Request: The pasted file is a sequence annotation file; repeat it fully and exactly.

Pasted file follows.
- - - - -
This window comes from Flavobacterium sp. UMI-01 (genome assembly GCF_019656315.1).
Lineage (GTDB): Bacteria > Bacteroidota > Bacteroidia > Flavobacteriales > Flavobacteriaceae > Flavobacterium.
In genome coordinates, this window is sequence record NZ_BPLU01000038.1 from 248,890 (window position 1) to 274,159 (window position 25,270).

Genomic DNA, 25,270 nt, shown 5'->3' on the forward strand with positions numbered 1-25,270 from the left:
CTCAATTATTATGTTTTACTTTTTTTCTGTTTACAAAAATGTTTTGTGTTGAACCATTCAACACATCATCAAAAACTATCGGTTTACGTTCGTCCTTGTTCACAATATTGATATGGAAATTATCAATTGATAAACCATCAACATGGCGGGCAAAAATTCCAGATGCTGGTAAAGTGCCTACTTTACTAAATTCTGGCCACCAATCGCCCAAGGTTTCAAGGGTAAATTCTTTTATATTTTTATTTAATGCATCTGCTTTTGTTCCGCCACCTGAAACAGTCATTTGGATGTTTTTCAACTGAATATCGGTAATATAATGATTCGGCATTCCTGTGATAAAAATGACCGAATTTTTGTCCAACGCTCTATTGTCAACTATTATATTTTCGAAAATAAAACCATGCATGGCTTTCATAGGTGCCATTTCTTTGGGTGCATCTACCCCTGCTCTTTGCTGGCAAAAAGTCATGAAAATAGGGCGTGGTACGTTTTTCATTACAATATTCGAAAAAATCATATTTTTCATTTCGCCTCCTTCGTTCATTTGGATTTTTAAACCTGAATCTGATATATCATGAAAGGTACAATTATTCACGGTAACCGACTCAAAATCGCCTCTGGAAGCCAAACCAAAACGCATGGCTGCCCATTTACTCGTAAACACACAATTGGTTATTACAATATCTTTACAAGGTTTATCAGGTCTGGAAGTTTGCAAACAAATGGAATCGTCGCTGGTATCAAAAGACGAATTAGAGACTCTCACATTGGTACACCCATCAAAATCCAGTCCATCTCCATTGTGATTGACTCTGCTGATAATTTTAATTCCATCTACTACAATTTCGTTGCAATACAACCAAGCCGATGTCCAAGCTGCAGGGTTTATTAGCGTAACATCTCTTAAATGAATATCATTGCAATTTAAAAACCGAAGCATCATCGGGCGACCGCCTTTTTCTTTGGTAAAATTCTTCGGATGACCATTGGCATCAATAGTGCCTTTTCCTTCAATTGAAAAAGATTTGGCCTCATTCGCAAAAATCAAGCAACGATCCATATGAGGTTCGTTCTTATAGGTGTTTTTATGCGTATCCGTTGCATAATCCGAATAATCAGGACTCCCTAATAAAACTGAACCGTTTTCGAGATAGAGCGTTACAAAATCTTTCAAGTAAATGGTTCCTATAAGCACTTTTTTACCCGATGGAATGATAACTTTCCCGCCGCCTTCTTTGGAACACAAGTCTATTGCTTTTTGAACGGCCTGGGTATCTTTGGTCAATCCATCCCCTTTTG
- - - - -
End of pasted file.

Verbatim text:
This window comes from Flavobacterium sp. UMI-01 (genome assembly GCF_019656315.1).
Lineage (GTDB): Bacteria > Bacteroidota > Bacteroidia > Flavobacteriales > Flavobacteriaceae > Flavobacterium.
In genome coordinates, this window is sequence record NZ_BPLU01000038.1 from 248,890 (window position 1) to 274,159 (window position 25,270).

Genomic DNA, 25,270 nt, shown 5'->3' on the forward strand with positions numbered 1-25,270 from the left:
CTCAATTATTATGTTTTACTTTTTTTCTGTTTACAAAAATGTTTTGTGTTGAACCATTCAACACATCATCAAAAACTATCGGTTTACGTTCGTCCTTGTTCACAATATTGATATGGAAATTATCAATTGATAAACCATCAACATGGCGGGCAAAAATTCCAGATGCTGGTAAAGTGCCTACTTTACTAAATTCTGGCCACCAATCGCCCAAGGTTTCAAGGGTAAATTCTTTTATATTTTTATTTAATGCATCTGCTTTTGTTCCGCCACCTGAAACAGTCATTTGGATGTTTTTCAACTGAATATCGGTAATATAATGATTCGGCATTCCTGTGATAAAAATGACCGAATTTTTGTCCAACGCTCTATTGTCAACTATTATATTTTCGAAAATAAAACCATGCATGGCTTTCATAGGTGCCATTTCTTTGGGTGCATCTACCCCTGCTCTTTGCTGGCAAAAAGTCATGAAAATAGGGCGTGGTACGTTTTTCATTACAATATTCGAAAAAATCATATTTTTCATTTCGCCTCCTTCGTTCATTTGGATTTTTAAACCTGAATCTGATATATCATGAAAGGTACAATTATTCACGGTAACCGACTCAAAATCGCCTCTGGAAGCCAAACCAAAACGCATGGCTGCCCATTTACTCGTAAACACACAATTGGTTATTACAATATCTTTACAAGGTTTATCAGGTCTGGAAGTTTGCAAACAAATGGAATCGTCGCTGGTATCAAAAGACGAATTAGAGACTCTCACATTGGTACACCCATCAAAATCCAGTCCATCTCCATTGTGATTGACTCTGCTGATAATTTTAATTCCATCTACTACAATTTCGTTGCAATACAACCAAGCCGATGTCCAAGCTGCAGGGTTTATTAGCGTAACATCTCTTAAATGAATATCATTGCAATTTAAAAACCGAAGCATCATCGGGCGACCGCCTTTTTCTTTGGTAAAATTCTTCGGATGACCATTGGCATCAATAGTGCCTTTTCCTTCAATTGAAAAAGATTTGGCCTCATTCGCAAAAATCAAGCAACGATCCATATGAGGTTCGTTCTTATAGGTGTTTTTATGCGTATCCGTTGCATAATCCGAATAATCAGGACTCCCTAATAAAACTGAACCGTTTTCGAGATAGAGCGTTACAAAATCTTTCAAGTAAATGGTTCCTATAAGCACTTTTTTACCCGATGGAATGATAACTTTCCCGCCGCCTTCTTTGGAACACAAGTCTATTGCTTTTTGAACGGCCTGGGTATCTTTGGTCAATCCATCCCCTTTTG